Of Gold Stars and Straight Wins

Most of you may know that a wrestler who earns a gold star, “kinboshi”, awarded when a maegashira beats a Yokozuna in an official bout, earns money for it. But how exactly does that work? Are there other ways to earn extra money? How long does the bonus last?

Ura’s Kinboshi – can he treat his friends to a drink with it?

The money for a gold star – and other achievements, which we will get to shortly – is called Rikishi Hōshōkin or Mochi-kyūkin. It can be viewed as a savings account. When a rikishi first appears on the banzuke, he is awarded ¥3. Then, he earns a small sum for each achievement. The money accumulates. Every time he completes a basho as a sekitori, he receives that saved money as bonus – multiplied by a factor which changes from time to time. Currently the multiplier is 4000.

So the answer to the question in the photo caption is “no”. Although Ura does have his “mochi-kyukin” account, which includes his gold star, and continues to earn small sums, he will not receive the cash until he climbs up all the way from Sandanme back to Juryo and completes a basho there.

What earns the rikishi credits?

The achievements that can earn rikishi mochi-kyukin are:

  • Kachi-koshi. For each point difference in a kachi-koshi, the wrestler earns 50 sen, or half a yen. So, if you were 4-3 kachi-koshi in Makushita, like Hoshoryu, you earned half a yen. But if you were 6-1, like Toyonoshima, you earned 2.5 yen. There is no credit deduction for make-koshi.
  • Kinboshi – earns ¥10.
  • Makuuchi yusho. If you win the Emperor’s cup, you get ¥30, unless it’s a…
  • Makuuchi zensho-yusho. If you win all fifteen bouts in Makuuchi and win the yusho, you get ¥50.
Zensho yusho. That’s ¥50, multiplied by 4000.

So, take Enho for example. How much money would he have earned in his debut in Juryo? He had one of the fastest advancements – three 7-0 tournaments, followed by one 5-2 and one 4-3, though the Juryo tournament he completed was a make-koshi, which doesn’t count. This should have earned him ¥12.5 in addition to his initial ¥3. So, did he get ¥62,000 at the end of that basho?

The answer is… no. There is a minimum amount for each new level that you reach. If your credits did not exceed that minimum amount, the difference is added to the account. However, if you drop back below that level, you lose the added difference.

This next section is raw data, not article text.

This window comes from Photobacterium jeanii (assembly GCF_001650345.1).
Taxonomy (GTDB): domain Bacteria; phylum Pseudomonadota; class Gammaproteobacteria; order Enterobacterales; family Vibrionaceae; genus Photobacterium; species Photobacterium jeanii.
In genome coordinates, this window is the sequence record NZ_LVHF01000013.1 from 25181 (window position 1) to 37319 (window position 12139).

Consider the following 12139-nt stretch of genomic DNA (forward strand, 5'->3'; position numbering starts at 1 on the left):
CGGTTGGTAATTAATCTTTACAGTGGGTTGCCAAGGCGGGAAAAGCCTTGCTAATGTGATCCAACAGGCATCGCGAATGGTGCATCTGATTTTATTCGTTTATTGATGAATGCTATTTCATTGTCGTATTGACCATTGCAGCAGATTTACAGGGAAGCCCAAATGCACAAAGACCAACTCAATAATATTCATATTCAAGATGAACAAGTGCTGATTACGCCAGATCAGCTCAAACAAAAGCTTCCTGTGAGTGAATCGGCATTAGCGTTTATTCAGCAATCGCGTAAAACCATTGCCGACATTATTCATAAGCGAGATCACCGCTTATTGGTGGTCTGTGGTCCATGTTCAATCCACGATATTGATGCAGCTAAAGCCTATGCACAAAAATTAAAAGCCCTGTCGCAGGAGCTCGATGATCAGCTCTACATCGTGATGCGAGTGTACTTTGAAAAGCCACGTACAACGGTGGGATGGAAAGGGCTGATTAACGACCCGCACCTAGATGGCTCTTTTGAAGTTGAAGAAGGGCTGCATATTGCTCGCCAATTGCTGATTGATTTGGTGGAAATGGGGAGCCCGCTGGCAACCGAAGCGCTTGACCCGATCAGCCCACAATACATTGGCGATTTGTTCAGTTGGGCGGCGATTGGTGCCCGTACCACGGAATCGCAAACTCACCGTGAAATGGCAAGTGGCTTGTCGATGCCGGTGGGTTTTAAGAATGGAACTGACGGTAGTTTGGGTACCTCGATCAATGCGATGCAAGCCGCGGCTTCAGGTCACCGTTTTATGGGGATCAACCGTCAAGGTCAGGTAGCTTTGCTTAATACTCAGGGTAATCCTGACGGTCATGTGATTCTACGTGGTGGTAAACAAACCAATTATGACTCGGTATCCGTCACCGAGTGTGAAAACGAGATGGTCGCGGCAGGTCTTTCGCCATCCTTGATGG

• Juryo: ¥40
  • Makuuchi: ¥60
  • Ozeki: ¥100
  • Yokozuna: ¥150

So, in fact, Enho received ¥160,000 for his debut Juryo basho. However, dropping right back to Makushita, he dropped back to ¥15.5 in his account. Back in Makushita he had two additional 5-2 basho, which earned him another ¥3, but that’s still below the Juryo minimum. So again, the account was set to ¥40 on his return to Juryo. With a 9-6 kachi-koshi in Juryo, that’s another ¥1.5, so this time, he got ¥166,000 in cash.

Should be enough to put some drinks in that belly

Yes, while sekitori salaries are paid using bank transfers, mochi-kyukin is paid in cash.

Who is the richest of them all?

At this point you can probably guess who the record holder for mochi-kyukin is. Yes, it’s Hakuho. Let’s take a look at his earnings so far.

  • Below Juryo, his kachi-koshi balance adds up to ¥18. Add that to his initial ¥3, and the sum is below the ¥40. So He started Juryo with ¥40.
  • Spending only two basho in Juryo, he earned ¥6 for a total of ¥46. That’s below the minimum of ¥60 for Makuuchi, so he starts Makuuchi with ¥60.
  • As a maegashira, he earns one kinboshi (¥10), and the total for his kachi-koshi up to and including sekiwake is ¥32.5. This puts him at ¥102.5 upon his promotion to Ozeki. That’s actually above the minimum for Ozeki, so he stays with ¥102.5.
  • As Ozeki, he has ¥28 for his kachi-koshi. Two “simple” yusho give him ¥60, and his first zensho-yusho another ¥50. So upon promotion to Yokozuna, he has ¥240.5, which is, of course, above the ¥150 minimum for a Yokozuna.
  • It is at this point that the man starts earning the big money:
    • Kachi-koshi as a yokozuna – all at large differences, of course – adds up to ¥350.
    • 24 simple yusho, each for ¥30, for a total of ¥720.
    • 14 zensho-yusho, each for ¥50, for a total of ¥700.
    So the dai-yokozuna’s current sum is ¥2010.5, for a whopping ¥8,042,000, bimonthly (and still increasing). As usual, nobody even comes close – the next in line is Taiho, ¥1489.5, and the multiplier in his time was a lot lower.

Summary

Rikishi may earn money in various ways, including salary, kensho envelopes, mochi-kyukin, sponsorships and senshuraku parties. Most of these avenues are only open to sekitori, or even only to Makuuchi wrestlers.

The mochi-kyukin system is a merit-based bonus system. Earnings are made at all levels, but actual payments are only made to sekitori. The system is heavily biased to benefit dai-yokozuna, who earn yusho and large-difference kachi-koshi by the score.

The calculation of a wrestler’s mochi-kyukin is complex, as it requires a look over his entire history of kachi-koshi and promotions to check whether he passed the required minimums for each level, in addition to the plain calculation of gold stars, yusho and zensho-yusho. The rikishi continue to receive their bonus as long as they are sekitori. No deductions are made for make-koshi, kyujo or even suspensions. But if a wrestler loses sekitori status – he is left only with the credits and stops receiving money.

Aki Basho Final Results

zensho

Goeido Achieves A Perfect Score

Tournament winner Goeido won on the final day (as Andy cited), making his score a perfect 15-0, or zensho-yusho, which is a fairly uncommon event in sumo, even more uncommon when it comes from someone other than Hakuho. As mentioned in an earlier post, Goeido had been facing the possibility of demotion due to his losing record in the July tournament in Nagoya. He now has an option to attempt to reach Yokozuna.